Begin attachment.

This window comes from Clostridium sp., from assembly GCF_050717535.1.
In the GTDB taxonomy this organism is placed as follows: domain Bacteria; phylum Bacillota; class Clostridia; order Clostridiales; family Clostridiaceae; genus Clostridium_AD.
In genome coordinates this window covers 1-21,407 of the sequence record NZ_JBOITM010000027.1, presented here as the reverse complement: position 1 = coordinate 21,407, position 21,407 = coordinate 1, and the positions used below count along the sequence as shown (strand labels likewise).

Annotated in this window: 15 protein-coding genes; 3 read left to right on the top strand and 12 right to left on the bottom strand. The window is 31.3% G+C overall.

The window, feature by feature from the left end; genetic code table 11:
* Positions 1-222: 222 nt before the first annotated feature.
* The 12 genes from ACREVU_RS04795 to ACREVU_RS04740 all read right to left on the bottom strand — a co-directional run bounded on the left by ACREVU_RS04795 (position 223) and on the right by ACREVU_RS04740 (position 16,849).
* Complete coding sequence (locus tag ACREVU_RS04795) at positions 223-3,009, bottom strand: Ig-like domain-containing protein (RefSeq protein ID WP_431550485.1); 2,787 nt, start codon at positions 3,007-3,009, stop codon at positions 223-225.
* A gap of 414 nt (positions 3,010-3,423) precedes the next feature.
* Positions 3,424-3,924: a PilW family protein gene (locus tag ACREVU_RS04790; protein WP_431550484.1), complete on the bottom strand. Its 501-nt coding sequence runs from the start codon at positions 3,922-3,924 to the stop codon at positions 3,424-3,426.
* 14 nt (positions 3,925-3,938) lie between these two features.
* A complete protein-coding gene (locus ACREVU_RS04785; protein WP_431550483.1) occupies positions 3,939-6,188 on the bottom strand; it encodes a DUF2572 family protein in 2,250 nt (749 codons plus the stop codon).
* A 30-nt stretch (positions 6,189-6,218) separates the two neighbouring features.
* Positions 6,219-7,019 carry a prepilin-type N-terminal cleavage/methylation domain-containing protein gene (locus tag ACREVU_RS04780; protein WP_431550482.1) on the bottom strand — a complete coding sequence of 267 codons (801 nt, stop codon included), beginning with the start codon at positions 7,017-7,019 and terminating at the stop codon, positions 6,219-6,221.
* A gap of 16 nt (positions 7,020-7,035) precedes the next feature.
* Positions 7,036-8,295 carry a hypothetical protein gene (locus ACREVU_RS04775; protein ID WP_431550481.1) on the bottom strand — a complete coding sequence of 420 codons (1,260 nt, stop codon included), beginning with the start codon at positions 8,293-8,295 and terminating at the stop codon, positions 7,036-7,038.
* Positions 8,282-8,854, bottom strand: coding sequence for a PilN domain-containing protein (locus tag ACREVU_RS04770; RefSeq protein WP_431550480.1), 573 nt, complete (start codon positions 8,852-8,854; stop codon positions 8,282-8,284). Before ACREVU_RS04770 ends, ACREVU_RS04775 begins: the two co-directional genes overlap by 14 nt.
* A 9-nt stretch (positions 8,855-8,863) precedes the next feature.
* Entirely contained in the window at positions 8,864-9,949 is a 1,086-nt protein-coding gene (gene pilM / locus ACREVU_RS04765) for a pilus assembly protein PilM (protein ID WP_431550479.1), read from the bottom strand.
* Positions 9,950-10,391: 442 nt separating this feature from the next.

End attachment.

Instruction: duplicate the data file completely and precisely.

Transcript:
This window comes from Clostridium sp., from assembly GCF_050717535.1.
In the GTDB taxonomy this organism is placed as follows: domain Bacteria; phylum Bacillota; class Clostridia; order Clostridiales; family Clostridiaceae; genus Clostridium_AD.
In genome coordinates this window covers 1-21,407 of the sequence record NZ_JBOITM010000027.1, presented here as the reverse complement: position 1 = coordinate 21,407, position 21,407 = coordinate 1, and the positions used below count along the sequence as shown (strand labels likewise).

Annotated in this window: 15 protein-coding genes; 3 read left to right on the top strand and 12 right to left on the bottom strand. The window is 31.3% G+C overall.

The window, feature by feature from the left end; genetic code table 11:
* Positions 1-222: 222 nt before the first annotated feature.
* The 12 genes from ACREVU_RS04795 to ACREVU_RS04740 all read right to left on the bottom strand — a co-directional run bounded on the left by ACREVU_RS04795 (position 223) and on the right by ACREVU_RS04740 (position 16,849).
* Complete coding sequence (locus tag ACREVU_RS04795) at positions 223-3,009, bottom strand: Ig-like domain-containing protein (RefSeq protein ID WP_431550485.1); 2,787 nt, start codon at positions 3,007-3,009, stop codon at positions 223-225.
* A gap of 414 nt (positions 3,010-3,423) precedes the next feature.
* Positions 3,424-3,924: a PilW family protein gene (locus tag ACREVU_RS04790; protein WP_431550484.1), complete on the bottom strand. Its 501-nt coding sequence runs from the start codon at positions 3,922-3,924 to the stop codon at positions 3,424-3,426.
* 14 nt (positions 3,925-3,938) lie between these two features.
* A complete protein-coding gene (locus ACREVU_RS04785; protein WP_431550483.1) occupies positions 3,939-6,188 on the bottom strand; it encodes a DUF2572 family protein in 2,250 nt (749 codons plus the stop codon).
* A 30-nt stretch (positions 6,189-6,218) separates the two neighbouring features.
* Positions 6,219-7,019 carry a prepilin-type N-terminal cleavage/methylation domain-containing protein gene (locus tag ACREVU_RS04780; protein WP_431550482.1) on the bottom strand — a complete coding sequence of 267 codons (801 nt, stop codon included), beginning with the start codon at positions 7,017-7,019 and terminating at the stop codon, positions 6,219-6,221.
* A gap of 16 nt (positions 7,020-7,035) precedes the next feature.
* Positions 7,036-8,295 carry a hypothetical protein gene (locus ACREVU_RS04775; protein ID WP_431550481.1) on the bottom strand — a complete coding sequence of 420 codons (1,260 nt, stop codon included), beginning with the start codon at positions 8,293-8,295 and terminating at the stop codon, positions 7,036-7,038.
* Positions 8,282-8,854, bottom strand: coding sequence for a PilN domain-containing protein (locus tag ACREVU_RS04770; RefSeq protein WP_431550480.1), 573 nt, complete (start codon positions 8,852-8,854; stop codon positions 8,282-8,284). Before ACREVU_RS04770 ends, ACREVU_RS04775 begins: the two co-directional genes overlap by 14 nt.
* A 9-nt stretch (positions 8,855-8,863) precedes the next feature.
* Entirely contained in the window at positions 8,864-9,949 is a 1,086-nt protein-coding gene (gene pilM / locus ACREVU_RS04765) for a pilus assembly protein PilM (protein ID WP_431550479.1), read from the bottom strand.
* Positions 9,950-10,391: 442 nt separating this feature from the next.